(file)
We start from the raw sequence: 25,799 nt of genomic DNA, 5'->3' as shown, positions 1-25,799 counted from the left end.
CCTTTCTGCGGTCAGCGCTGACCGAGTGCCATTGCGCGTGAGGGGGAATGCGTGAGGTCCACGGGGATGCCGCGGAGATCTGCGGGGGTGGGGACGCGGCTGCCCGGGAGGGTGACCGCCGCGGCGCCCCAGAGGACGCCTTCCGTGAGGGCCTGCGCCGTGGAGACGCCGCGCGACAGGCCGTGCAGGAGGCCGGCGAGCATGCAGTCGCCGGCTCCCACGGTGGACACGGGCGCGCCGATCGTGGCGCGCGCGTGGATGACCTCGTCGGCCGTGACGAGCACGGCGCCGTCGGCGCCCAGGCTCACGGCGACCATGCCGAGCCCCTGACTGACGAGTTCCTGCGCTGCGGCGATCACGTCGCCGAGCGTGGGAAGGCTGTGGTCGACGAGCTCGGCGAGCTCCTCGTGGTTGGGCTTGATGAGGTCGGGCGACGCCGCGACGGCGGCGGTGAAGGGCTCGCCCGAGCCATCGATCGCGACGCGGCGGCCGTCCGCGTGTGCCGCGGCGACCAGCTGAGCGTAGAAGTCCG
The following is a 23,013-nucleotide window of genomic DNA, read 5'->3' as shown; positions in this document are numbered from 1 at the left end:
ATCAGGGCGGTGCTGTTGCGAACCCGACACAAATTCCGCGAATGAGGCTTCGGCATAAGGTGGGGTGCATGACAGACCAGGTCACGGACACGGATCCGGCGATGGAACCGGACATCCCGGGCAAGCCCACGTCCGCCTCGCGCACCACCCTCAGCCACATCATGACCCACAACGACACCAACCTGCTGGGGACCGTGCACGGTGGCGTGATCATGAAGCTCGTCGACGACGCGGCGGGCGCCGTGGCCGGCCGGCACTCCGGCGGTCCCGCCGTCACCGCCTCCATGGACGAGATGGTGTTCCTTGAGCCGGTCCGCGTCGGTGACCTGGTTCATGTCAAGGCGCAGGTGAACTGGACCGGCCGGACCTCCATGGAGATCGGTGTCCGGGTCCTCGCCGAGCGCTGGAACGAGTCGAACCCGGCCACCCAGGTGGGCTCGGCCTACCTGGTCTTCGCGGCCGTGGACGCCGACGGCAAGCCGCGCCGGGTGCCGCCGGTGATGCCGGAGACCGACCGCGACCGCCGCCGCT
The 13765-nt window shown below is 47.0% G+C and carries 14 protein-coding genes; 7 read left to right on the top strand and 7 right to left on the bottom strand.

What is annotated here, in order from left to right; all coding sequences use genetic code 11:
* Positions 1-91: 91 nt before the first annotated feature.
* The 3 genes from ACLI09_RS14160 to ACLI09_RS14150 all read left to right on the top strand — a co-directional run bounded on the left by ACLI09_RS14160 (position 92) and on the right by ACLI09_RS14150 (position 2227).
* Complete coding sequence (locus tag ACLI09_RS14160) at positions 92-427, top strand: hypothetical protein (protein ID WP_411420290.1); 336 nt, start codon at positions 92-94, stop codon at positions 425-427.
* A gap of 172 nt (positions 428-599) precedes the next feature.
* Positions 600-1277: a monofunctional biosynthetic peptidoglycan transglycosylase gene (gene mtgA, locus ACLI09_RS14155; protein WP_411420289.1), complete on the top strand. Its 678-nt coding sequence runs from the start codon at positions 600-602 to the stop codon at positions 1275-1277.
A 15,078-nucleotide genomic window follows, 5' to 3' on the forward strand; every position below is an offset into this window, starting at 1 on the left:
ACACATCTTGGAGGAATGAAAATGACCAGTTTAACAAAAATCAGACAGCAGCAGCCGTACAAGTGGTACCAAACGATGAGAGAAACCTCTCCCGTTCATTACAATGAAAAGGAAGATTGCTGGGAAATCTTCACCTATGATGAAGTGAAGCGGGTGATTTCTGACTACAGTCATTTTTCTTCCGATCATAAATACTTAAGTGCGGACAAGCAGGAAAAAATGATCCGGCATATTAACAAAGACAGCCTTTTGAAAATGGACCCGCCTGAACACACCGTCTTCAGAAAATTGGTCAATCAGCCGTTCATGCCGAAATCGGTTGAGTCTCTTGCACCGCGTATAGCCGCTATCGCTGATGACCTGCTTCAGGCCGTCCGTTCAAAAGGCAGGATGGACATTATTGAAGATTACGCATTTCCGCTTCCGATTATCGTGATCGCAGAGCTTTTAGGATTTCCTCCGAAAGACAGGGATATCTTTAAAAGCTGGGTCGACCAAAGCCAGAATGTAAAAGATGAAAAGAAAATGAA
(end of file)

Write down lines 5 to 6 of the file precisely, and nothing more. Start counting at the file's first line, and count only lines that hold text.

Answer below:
The 13765-nt window shown below is 47.0% G+C and carries 14 protein-coding genes; 7 read left to right on the top strand and 7 right to left on the bottom strand.

What is annotated here, in order from left to right; all coding sequences use genetic code 11: